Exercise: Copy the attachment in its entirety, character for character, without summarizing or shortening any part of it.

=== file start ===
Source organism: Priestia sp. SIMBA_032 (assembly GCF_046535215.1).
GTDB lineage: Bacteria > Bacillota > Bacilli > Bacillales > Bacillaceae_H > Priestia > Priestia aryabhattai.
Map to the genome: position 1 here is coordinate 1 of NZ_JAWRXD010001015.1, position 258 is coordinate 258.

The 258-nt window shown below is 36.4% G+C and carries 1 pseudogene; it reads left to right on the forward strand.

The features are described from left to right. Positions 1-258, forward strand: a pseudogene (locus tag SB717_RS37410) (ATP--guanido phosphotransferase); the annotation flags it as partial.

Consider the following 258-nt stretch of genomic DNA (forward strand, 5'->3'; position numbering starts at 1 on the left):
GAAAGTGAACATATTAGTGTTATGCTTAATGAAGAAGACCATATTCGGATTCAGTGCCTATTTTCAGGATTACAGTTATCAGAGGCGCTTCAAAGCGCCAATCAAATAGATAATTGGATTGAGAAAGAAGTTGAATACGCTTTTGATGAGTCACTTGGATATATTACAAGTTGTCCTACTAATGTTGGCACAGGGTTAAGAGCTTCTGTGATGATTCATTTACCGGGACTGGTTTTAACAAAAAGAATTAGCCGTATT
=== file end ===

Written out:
Source organism: Priestia sp. SIMBA_032 (assembly GCF_046535215.1).
GTDB lineage: Bacteria > Bacillota > Bacilli > Bacillales > Bacillaceae_H > Priestia > Priestia aryabhattai.
Map to the genome: position 1 here is coordinate 1 of NZ_JAWRXD010001015.1, position 258 is coordinate 258.

The 258-nt window shown below is 36.4% G+C and carries 1 pseudogene; it reads left to right on the forward strand.

The features are described from left to right. Positions 1-258, forward strand: a pseudogene (locus tag SB717_RS37410) (ATP--guanido phosphotransferase); the annotation flags it as partial.

Consider the following 258-nt stretch of genomic DNA (forward strand, 5'->3'; position numbering starts at 1 on the left):
GAAAGTGAACATATTAGTGTTATGCTTAATGAAGAAGACCATATTCGGATTCAGTGCCTATTTTCAGGATTACAGTTATCAGAGGCGCTTCAAAGCGCCAATCAAATAGATAATTGGATTGAGAAAGAAGTTGAATACGCTTTTGATGAGTCACTTGGATATATTACAAGTTGTCCTACTAATGTTGGCACAGGGTTAAGAGCTTCTGTGATGATTCATTTACCGGGACTGGTTTTAACAAAAAGAATTAGCCGTATT